Interest levels for political issues mapped

To estimate public interest in the many political issues across the United States, Axios used Google Trends data to map issues by congressional district. Switch between the many topics, and you see a choropleth map (that can change to a cartogram), along with a barcode chart to show the distribution of interest among all districts.

I’m not sure if it’s that beneficial to see the overall geographic distributions for most topics, but it’s useful as a point of reference to look at specific districts. For me, the barcode chart is the most interesting with the distributions shifting quite a bit from topic to topic.

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Stat-driven view on how American conservatives shifted against vaccine

As we know by now, conservatives in the U.S. are more commonly against getting vaccinated for Covid, but it wasn’t always like that. Vox shows how ideas shifted to get to where we are now.

The 1990s elementary school aesthetic with markers and overhead projector slides works well here. The choices guide you step-by-step through the data points.

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Treemap tour of political donations

The Digital Story Innovation Team for ABC News in Australia looked at political donations from the gambling industry. The piece goes all-in with treemaps in a scrollytelling format to show categories and individual donations.

It starts with an individual point and keeps zooming out more and more. Then when you think it’s done, it zooms out more.

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It was 20 years ago today…

Terror has reduced our rights and freedoms and given the ruling classes power over dissent. So says the Guardian opinion piece by Julian Borger. And…

Money-in-politics nonprofits merge their datasets

Center for Responsive Politics and National Institute on Money in Politics are merging their datasets to make it more accessible:

The nation’s two leading money-in-politics data organizations have joined forces to help Americans hold their leaders accountable at the federal and state levels, they said today.

The combined organization, OpenSecrets, merges the Center for Responsive Politics (CRP) and the National Institute on Money in Politics (NIMP), each leading entities for three decades. The merger will provide a new one-stop shop for integrated federal, state and local data on campaign finance, lobbying and more, that is both unprecedented and easy to use.

Good. More important than ever.

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See if you live in a political bubble

Gus Wezerek, Ryan D. Enos, and Jacob Brown for NYT Opinion use neighborhood-level data to show how those around you voted in the 2020 election. They ask: do you live in a political bubble? Enter an address to see.

This is riffing off of NYT’s similarly-themed map from 2018, which asked the same question but answered more geographically. This newer version, as is the current way of doing things these days, is more bubbly and mobile-focused with the scroll format.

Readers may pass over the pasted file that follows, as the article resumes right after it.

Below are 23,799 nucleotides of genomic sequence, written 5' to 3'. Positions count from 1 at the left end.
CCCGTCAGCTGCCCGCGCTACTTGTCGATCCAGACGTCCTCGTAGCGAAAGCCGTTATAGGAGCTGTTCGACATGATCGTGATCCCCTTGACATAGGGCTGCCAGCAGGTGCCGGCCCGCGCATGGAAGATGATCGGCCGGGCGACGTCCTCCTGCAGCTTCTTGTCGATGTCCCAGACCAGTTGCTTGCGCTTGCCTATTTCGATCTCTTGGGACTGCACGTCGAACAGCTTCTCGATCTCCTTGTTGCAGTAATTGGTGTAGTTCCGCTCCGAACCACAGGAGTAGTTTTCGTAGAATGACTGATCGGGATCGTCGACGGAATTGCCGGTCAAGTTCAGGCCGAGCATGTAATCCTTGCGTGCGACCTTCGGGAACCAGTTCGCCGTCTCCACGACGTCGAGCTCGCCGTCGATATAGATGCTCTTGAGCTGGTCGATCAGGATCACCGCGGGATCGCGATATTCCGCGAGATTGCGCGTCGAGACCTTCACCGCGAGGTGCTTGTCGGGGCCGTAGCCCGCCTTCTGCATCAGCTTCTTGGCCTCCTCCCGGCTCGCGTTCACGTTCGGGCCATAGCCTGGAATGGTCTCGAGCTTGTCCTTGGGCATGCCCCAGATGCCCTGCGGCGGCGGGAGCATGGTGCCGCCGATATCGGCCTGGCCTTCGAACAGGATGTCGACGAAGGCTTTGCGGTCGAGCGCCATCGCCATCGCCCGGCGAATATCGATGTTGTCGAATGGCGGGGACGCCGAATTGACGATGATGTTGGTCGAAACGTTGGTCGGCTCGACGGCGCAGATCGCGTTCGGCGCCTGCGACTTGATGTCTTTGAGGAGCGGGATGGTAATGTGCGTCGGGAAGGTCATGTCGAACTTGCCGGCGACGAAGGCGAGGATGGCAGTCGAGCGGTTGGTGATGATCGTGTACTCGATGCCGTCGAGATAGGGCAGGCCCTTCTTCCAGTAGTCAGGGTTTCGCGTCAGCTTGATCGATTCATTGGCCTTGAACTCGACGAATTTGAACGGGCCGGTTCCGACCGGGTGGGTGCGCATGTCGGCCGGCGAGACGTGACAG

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Political search interest in 2020

In Waves of Interest, a collaboration between the Google News Initiative and Truth & Beauty, see the defining search trends of 2020. See trends over time. See trends over geography. See trends over past election seasons.

See also how the work came together.

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Environmentalism timetable

I prepared this for my students and thought others might like it. It’s a timetable of environmental law, politics, publications of note, events and disasters…

Mapping politically polarized cities

Rachael Dottle, for FiveThirtyEight, looked for political differences in cities and ranked them, based on precinct voting margins for the 2016 election:

To see just how politically segregated America’s urban areas are, we used each city’s 2016 election results to calculate its dissimilarity index — basically, a number that tells us how separated its Republicans and Democrats are from one another, with higher numbers indicating more segregation. This technique is most often used to measure racial segregation, but political scientists have also used it to calculate partisan segregation. (One drawback of this method: A place that votes almost uniformly for one party — Democrat-soaked San Jose, California, for example — will have a low dissimilarity score. But that doesn’t mean Republicans and Democrats live next to each other in these places; it may just mean that the larger region is politically segregated, leaving the whole city as essentially a one-party enclave.)

Unsurprisingly, political and racial segregation are related.

The Upshot asked a similar question last year using similar data and mapping scheme, but they framed it differently.

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The Economy Does Not Exist – thoughts prior to the Australian federal election 2019

In coming days and weeks we are again going to be bombarded with the usual clichés about the economy. This or that will be good…